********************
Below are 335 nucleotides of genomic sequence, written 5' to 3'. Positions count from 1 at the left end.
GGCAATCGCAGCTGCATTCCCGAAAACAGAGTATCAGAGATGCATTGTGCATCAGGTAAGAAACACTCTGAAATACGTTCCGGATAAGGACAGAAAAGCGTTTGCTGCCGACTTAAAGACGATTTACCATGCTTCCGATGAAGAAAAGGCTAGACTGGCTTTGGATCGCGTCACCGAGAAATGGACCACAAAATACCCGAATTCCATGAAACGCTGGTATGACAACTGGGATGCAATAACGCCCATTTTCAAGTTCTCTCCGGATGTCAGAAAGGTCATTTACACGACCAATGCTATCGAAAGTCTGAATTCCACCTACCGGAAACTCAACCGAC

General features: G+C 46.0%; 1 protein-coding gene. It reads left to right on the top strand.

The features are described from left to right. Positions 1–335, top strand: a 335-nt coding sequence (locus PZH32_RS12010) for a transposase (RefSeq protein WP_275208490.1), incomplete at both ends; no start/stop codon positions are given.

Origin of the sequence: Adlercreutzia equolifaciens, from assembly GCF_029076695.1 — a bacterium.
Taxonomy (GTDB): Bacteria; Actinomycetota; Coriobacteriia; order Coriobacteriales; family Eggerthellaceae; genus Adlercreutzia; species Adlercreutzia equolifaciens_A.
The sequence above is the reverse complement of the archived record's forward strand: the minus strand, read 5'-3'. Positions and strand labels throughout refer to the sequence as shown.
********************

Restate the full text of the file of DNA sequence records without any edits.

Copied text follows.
Below are 335 nucleotides of genomic sequence, written 5' to 3'. Positions count from 1 at the left end.
GGCAATCGCAGCTGCATTCCCGAAAACAGAGTATCAGAGATGCATTGTGCATCAGGTAAGAAACACTCTGAAATACGTTCCGGATAAGGACAGAAAAGCGTTTGCTGCCGACTTAAAGACGATTTACCATGCTTCCGATGAAGAAAAGGCTAGACTGGCTTTGGATCGCGTCACCGAGAAATGGACCACAAAATACCCGAATTCCATGAAACGCTGGTATGACAACTGGGATGCAATAACGCCCATTTTCAAGTTCTCTCCGGATGTCAGAAAGGTCATTTACACGACCAATGCTATCGAAAGTCTGAATTCCACCTACCGGAAACTCAACCGAC

General features: G+C 46.0%; 1 protein-coding gene. It reads left to right on the top strand.

The features are described from left to right. Positions 1–335, top strand: a 335-nt coding sequence (locus PZH32_RS12010) for a transposase (RefSeq protein WP_275208490.1), incomplete at both ends; no start/stop codon positions are given.

Origin of the sequence: Adlercreutzia equolifaciens, from assembly GCF_029076695.1 — a bacterium.
Taxonomy (GTDB): Bacteria; Actinomycetota; Coriobacteriia; order Coriobacteriales; family Eggerthellaceae; genus Adlercreutzia; species Adlercreutzia equolifaciens_A.
The sequence above is the reverse complement of the archived record's forward strand: the minus strand, read 5'-3'. Positions and strand labels throughout refer to the sequence as shown.